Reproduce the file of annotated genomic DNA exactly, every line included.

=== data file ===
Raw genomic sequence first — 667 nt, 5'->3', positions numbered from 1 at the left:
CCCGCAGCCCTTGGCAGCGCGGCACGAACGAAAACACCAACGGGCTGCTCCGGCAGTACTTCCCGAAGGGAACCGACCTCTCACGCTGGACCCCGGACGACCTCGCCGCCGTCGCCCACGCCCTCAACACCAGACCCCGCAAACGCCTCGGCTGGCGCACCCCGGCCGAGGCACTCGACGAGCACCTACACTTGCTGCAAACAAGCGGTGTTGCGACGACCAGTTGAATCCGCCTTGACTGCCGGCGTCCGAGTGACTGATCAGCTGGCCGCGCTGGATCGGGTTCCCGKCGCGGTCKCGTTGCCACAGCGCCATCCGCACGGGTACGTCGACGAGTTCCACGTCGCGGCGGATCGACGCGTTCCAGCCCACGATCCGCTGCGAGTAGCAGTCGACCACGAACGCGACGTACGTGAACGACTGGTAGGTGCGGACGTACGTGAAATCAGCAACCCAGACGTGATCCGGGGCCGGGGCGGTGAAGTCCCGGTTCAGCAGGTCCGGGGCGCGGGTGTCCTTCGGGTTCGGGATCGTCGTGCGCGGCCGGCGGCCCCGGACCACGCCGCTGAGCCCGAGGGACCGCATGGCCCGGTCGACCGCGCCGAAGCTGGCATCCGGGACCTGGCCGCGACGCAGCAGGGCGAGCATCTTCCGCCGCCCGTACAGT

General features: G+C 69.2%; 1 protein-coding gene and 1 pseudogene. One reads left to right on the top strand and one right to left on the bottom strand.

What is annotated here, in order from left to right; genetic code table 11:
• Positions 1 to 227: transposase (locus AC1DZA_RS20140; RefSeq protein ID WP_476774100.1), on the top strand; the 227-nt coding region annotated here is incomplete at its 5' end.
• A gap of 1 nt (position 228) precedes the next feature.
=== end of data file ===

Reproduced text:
Raw genomic sequence first — 667 nt, 5'->3', positions numbered from 1 at the left:
CCCGCAGCCCTTGGCAGCGCGGCACGAACGAAAACACCAACGGGCTGCTCCGGCAGTACTTCCCGAAGGGAACCGACCTCTCACGCTGGACCCCGGACGACCTCGCCGCCGTCGCCCACGCCCTCAACACCAGACCCCGCAAACGCCTCGGCTGGCGCACCCCGGCCGAGGCACTCGACGAGCACCTACACTTGCTGCAAACAAGCGGTGTTGCGACGACCAGTTGAATCCGCCTTGACTGCCGGCGTCCGAGTGACTGATCAGCTGGCCGCGCTGGATCGGGTTCCCGKCGCGGTCKCGTTGCCACAGCGCCATCCGCACGGGTACGTCGACGAGTTCCACGTCGCGGCGGATCGACGCGTTCCAGCCCACGATCCGCTGCGAGTAGCAGTCGACCACGAACGCGACGTACGTGAACGACTGGTAGGTGCGGACGTACGTGAAATCAGCAACCCAGACGTGATCCGGGGCCGGGGCGGTGAAGTCCCGGTTCAGCAGGTCCGGGGCGCGGGTGTCCTTCGGGTTCGGGATCGTCGTGCGCGGCCGGCGGCCCCGGACCACGCCGCTGAGCCCGAGGGACCGCATGGCCCGGTCGACCGCGCCGAAGCTGGCATCCGGGACCTGGCCGCGACGCAGCAGGGCGAGCATCTTCCGCCGCCCGTACAGT

General features: G+C 69.2%; 1 protein-coding gene and 1 pseudogene. One reads left to right on the top strand and one right to left on the bottom strand.

What is annotated here, in order from left to right; genetic code table 11:
• Positions 1 to 227: transposase (locus AC1DZA_RS20140; RefSeq protein ID WP_476774100.1), on the top strand; the 227-nt coding region annotated here is incomplete at its 5' end.
• A gap of 1 nt (position 228) precedes the next feature.